study and a short term solution. She is not opposed to cutting some of the lawn, but she
is opposed to the way we have not had a best practice here in Shaker. We have a lot of
knowledgeable people including Public Works Director Bill Boag, our tree experts, and the
Nature Center. She asks that Council defer the vote tonight. The one thing that makes
Shaker the most amazing city combined with the architecture and schools, is our parks.


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       Jaikirshan Khatri of 14270 South Park stated that this should serve as a great
opportunity for the community to take pause and think about how to balance the needs of
the aesthetics vs. the ecology. We can reach a happy medium but it will take a lot of
thoughtful dialogue and discussion. He asks for a master plan that doesn’t necessarily
parallel Horseshoe Lake, which can take the needs discussed tonight into consideration
to make a more comprehensive plan for the park that will make everyone happy.

       Jane Ellison, stated that she has a degree in environmental education from an
agriculture school. She has walked the trails since she was a child. She has grave
concerns about the trees. It is not due to their aging, but is caused by our mowing and
leaf removal practices. She presented to the Council task force research from Ohio State
University about how compacted soil threatens our treasured trees. Soil nurtures the
plant, holds water and air. One of the reasons we have standing water there is the
compacted soil. We are very lucky that the grass there is a path rush, it grows to 8
inches. Trees have many challenges. These trees are our heritage. We need a plan to
take better care of them.

       Liz Owen of South Park, stated that she understands and supports a lot of the
environmental concerns, but the biggest problem with the park is that it looks really
neglected, especially the perimeter, and the cracking curbs. Safety is a big concern. She
suggested a plan that would allow for the natural habitat to grow, but with a paved
pathway and mowed perimeter.

       Phoebe Buster of Southington, who lives across from the Nature Center, stated
that she is concerned about the trees. Today the lives of our trees are threatened by the
heavy equipment used to manicure our parks, and the removal of organic material by
noisy leaf blowers. The parks are a public place meant to be enjoyed by everyone. She
asked Council to consider the environment and sustainability over aesthetics. She hopes
Council defers voting tonight.

       Gale Flament of South Park, stated that she agrees there are common concerns.
The park has not been well cared for. She does not agree that the trees are dying
because of mowing the grass with heavy equipment. The trees die from insect
infestation, storm damage, old age and neglect. Trees that were removed this year had
died over a period of decades before they were removed. The City has a new mower
which is smaller and cuts grass better than the older one, so the trees should no longer
be damaged. There needs to be a spring clean up of debris in the park. The park abuts
a residential neighborhood. It is not fair to ask the neighbors to live with that situation.
She would also like the grass mowed.

       Kathy Smachlo stated that we are all aware that humans have had a tremendous
impact on the environment and its native inhabitants. As the human population increases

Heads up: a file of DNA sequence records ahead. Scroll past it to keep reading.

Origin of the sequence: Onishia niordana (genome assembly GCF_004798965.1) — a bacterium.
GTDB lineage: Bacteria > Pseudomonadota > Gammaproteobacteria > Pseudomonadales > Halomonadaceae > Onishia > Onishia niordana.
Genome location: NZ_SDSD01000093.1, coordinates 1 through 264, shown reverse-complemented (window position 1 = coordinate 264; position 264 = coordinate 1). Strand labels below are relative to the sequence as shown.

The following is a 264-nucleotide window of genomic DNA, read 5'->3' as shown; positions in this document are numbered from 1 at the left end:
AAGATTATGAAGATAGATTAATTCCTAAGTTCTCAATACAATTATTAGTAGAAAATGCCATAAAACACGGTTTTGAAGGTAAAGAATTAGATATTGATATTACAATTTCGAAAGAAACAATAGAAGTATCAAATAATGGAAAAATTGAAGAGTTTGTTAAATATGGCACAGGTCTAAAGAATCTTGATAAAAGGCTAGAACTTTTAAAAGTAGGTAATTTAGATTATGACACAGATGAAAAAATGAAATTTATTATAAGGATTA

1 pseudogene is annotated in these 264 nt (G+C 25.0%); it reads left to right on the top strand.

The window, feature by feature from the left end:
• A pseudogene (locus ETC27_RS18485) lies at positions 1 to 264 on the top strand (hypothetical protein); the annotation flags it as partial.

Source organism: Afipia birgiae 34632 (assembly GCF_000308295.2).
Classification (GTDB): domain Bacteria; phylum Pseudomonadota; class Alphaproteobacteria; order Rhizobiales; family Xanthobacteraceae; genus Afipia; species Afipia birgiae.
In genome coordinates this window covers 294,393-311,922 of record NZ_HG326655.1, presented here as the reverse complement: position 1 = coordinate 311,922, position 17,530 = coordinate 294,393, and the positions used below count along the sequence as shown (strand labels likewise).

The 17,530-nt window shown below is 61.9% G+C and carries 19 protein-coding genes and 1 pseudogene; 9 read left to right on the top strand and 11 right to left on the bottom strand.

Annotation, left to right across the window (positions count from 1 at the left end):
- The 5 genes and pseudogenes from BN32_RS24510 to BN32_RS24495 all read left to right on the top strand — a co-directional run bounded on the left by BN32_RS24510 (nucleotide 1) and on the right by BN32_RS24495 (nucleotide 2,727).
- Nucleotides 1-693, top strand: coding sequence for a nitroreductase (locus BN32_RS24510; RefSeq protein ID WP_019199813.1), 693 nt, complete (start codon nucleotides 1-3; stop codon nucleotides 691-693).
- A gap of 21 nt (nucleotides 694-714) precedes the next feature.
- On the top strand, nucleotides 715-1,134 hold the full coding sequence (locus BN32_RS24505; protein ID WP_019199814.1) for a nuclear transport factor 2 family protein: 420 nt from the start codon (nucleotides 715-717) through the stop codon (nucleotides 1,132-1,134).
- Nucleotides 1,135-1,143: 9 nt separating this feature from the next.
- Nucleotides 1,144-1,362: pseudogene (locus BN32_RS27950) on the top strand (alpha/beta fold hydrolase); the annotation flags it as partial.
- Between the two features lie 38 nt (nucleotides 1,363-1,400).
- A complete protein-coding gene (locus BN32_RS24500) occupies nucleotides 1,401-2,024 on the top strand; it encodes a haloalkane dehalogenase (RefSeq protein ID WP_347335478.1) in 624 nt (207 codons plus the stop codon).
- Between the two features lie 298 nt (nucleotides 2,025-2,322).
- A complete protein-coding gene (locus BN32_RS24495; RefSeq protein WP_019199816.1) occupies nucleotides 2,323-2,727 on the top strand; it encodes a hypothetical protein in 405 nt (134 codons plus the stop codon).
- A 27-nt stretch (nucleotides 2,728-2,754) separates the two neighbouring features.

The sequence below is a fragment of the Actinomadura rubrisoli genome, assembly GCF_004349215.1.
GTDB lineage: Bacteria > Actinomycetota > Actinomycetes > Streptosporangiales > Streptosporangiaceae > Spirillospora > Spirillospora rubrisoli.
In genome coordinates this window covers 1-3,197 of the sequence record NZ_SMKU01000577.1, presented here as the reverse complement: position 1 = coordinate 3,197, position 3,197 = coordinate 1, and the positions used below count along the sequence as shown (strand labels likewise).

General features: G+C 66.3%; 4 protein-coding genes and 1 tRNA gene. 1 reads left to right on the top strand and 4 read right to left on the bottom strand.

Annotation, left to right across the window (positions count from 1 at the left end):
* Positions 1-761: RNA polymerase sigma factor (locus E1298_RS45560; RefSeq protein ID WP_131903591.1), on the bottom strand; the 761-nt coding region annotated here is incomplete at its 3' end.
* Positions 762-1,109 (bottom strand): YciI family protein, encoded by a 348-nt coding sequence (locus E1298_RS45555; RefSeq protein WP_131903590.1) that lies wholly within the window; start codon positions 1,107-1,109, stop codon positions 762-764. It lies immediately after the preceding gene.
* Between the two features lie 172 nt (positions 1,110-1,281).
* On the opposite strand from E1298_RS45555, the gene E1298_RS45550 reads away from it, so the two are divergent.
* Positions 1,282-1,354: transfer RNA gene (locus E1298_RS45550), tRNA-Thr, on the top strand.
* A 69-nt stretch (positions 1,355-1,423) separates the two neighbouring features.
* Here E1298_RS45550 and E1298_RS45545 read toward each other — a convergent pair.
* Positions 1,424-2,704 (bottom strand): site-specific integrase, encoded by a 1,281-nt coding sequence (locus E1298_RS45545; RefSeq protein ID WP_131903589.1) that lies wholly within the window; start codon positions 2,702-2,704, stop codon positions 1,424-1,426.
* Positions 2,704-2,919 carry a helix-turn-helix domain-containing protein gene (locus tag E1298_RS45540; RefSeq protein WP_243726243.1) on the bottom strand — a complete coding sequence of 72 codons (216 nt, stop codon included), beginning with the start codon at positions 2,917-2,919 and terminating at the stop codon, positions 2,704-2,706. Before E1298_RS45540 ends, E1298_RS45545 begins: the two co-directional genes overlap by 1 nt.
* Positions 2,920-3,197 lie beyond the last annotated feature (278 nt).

the numbers of plants, insects, birds, amphibians, reptiles, mammals and fish decrease.
Most is due to habitat destruction. Native plants have been replaced by non natives such
as lawn grass, leaf litter, low thicket shrubs and trees - the crucial need of insects, birds
and butterflies have been cleared. Sometimes less is more. Less removal of leaves from
around trees and shrubs will allow more nutrients for plants, shelter for insects, and over
wintering butterflies and their larvae, food and nesting materials for birds. Less clearing of


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plants near streams will result in more soil protection from erosion. Less mowing in park
areas will improve air quality, increase Shaker’s coffers, improve tree health by lessening
root and trunk damage, and allow more work on beneficial activities such as cutting
invasive vines that are strangling and killing our park trees and shrubs. It is imperative
that elected officials gain the facts and understanding about these issues from experts.
They must then make the right decisions, those that help to sustain our natural
environment. They must also take up the job of educating their constituents about these
issues. This is the 21st century. Scientists and biologists now understand how crucial it is
to protect and rehabilitate our natural ecosystems. A new vision is needed in our plans
for our parks and even our own backyards. A park with mowed chemically treated grass
with scattered single trees should no longer be desirable for the environmentally
conscious.

       Karan Shelley of 14326 South Park, stated that as a resident she is disturbed by
several aspects of this process. No one educated the neighbors or informed them that
there was a change in policy. They simply saw the grass which had been cut for years no
longer being cut. It only contributed to the derelict appearance already taking place with
the broken curbs, etc. It has been an education for her to hear some of the concerns.
She agrees that we have to be concerned about our environment, but cut the grass until
we figure out what we are doing. It is unfair to ask the residents of that one block to bear
the burden of other people’s ecological sensitivity.

        Victoria Mills, Director of the Doan Brook Watershed Partnership (DBWP), a non
profit formed by Shaker Heights, Cleveland, and Cleveland Heights, to look at the entire